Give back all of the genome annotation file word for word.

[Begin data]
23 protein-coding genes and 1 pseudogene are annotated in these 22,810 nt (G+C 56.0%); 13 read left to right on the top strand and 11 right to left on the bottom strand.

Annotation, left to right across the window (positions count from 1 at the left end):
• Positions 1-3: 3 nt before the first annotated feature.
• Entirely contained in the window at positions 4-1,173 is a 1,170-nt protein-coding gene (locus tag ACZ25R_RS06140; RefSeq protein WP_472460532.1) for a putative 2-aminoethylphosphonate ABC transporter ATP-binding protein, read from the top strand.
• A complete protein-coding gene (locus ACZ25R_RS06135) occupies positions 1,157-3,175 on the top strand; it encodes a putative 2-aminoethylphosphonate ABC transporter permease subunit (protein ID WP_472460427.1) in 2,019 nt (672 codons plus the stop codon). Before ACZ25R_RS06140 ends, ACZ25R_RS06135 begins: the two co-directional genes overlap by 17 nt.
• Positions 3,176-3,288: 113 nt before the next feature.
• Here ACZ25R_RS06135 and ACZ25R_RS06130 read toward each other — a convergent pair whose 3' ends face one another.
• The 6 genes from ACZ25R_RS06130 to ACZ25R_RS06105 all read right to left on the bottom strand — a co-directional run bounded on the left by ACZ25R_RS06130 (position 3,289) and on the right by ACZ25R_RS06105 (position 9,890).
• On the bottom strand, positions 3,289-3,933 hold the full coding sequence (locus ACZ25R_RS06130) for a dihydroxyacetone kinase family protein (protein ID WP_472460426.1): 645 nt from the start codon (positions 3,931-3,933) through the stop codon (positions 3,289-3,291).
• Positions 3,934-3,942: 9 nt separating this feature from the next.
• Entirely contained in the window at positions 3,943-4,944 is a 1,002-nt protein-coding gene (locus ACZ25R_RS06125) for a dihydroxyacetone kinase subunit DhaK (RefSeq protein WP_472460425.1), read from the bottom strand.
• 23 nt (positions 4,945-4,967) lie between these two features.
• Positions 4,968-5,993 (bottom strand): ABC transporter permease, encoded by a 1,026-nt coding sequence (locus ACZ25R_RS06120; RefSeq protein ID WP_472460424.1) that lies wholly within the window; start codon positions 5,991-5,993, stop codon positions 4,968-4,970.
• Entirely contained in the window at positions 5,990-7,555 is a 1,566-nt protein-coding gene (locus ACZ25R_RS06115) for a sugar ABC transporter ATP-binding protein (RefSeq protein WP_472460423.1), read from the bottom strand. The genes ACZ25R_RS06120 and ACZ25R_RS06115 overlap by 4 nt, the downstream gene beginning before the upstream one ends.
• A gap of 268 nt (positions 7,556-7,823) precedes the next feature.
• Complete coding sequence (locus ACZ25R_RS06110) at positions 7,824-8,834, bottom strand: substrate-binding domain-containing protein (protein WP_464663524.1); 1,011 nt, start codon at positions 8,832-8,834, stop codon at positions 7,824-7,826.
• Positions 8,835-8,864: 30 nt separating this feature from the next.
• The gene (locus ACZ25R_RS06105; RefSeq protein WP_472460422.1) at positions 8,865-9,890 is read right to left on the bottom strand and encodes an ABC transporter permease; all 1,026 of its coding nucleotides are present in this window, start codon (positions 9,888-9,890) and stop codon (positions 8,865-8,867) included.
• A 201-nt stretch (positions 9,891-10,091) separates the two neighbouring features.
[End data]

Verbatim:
23 protein-coding genes and 1 pseudogene are annotated in these 22,810 nt (G+C 56.0%); 13 read left to right on the top strand and 11 right to left on the bottom strand.

Annotation, left to right across the window (positions count from 1 at the left end):
• Positions 1-3: 3 nt before the first annotated feature.
• Entirely contained in the window at positions 4-1,173 is a 1,170-nt protein-coding gene (locus tag ACZ25R_RS06140; RefSeq protein WP_472460532.1) for a putative 2-aminoethylphosphonate ABC transporter ATP-binding protein, read from the top strand.
• A complete protein-coding gene (locus ACZ25R_RS06135) occupies positions 1,157-3,175 on the top strand; it encodes a putative 2-aminoethylphosphonate ABC transporter permease subunit (protein ID WP_472460427.1) in 2,019 nt (672 codons plus the stop codon). Before ACZ25R_RS06140 ends, ACZ25R_RS06135 begins: the two co-directional genes overlap by 17 nt.
• Positions 3,176-3,288: 113 nt before the next feature.
• Here ACZ25R_RS06135 and ACZ25R_RS06130 read toward each other — a convergent pair whose 3' ends face one another.
• The 6 genes from ACZ25R_RS06130 to ACZ25R_RS06105 all read right to left on the bottom strand — a co-directional run bounded on the left by ACZ25R_RS06130 (position 3,289) and on the right by ACZ25R_RS06105 (position 9,890).
• On the bottom strand, positions 3,289-3,933 hold the full coding sequence (locus ACZ25R_RS06130) for a dihydroxyacetone kinase family protein (protein ID WP_472460426.1): 645 nt from the start codon (positions 3,931-3,933) through the stop codon (positions 3,289-3,291).
• Positions 3,934-3,942: 9 nt separating this feature from the next.
• Entirely contained in the window at positions 3,943-4,944 is a 1,002-nt protein-coding gene (locus ACZ25R_RS06125) for a dihydroxyacetone kinase subunit DhaK (RefSeq protein WP_472460425.1), read from the bottom strand.
• 23 nt (positions 4,945-4,967) lie between these two features.
• Positions 4,968-5,993 (bottom strand): ABC transporter permease, encoded by a 1,026-nt coding sequence (locus ACZ25R_RS06120; RefSeq protein ID WP_472460424.1) that lies wholly within the window; start codon positions 5,991-5,993, stop codon positions 4,968-4,970.
• Entirely contained in the window at positions 5,990-7,555 is a 1,566-nt protein-coding gene (locus ACZ25R_RS06115) for a sugar ABC transporter ATP-binding protein (RefSeq protein WP_472460423.1), read from the bottom strand. The genes ACZ25R_RS06120 and ACZ25R_RS06115 overlap by 4 nt, the downstream gene beginning before the upstream one ends.
• A gap of 268 nt (positions 7,556-7,823) precedes the next feature.
• Complete coding sequence (locus ACZ25R_RS06110) at positions 7,824-8,834, bottom strand: substrate-binding domain-containing protein (protein WP_464663524.1); 1,011 nt, start codon at positions 8,832-8,834, stop codon at positions 7,824-7,826.
• Positions 8,835-8,864: 30 nt separating this feature from the next.
• The gene (locus ACZ25R_RS06105; RefSeq protein WP_472460422.1) at positions 8,865-9,890 is read right to left on the bottom strand and encodes an ABC transporter permease; all 1,026 of its coding nucleotides are present in this window, start codon (positions 9,888-9,890) and stop codon (positions 8,865-8,867) included.
• A 201-nt stretch (positions 9,891-10,091) separates the two neighbouring features.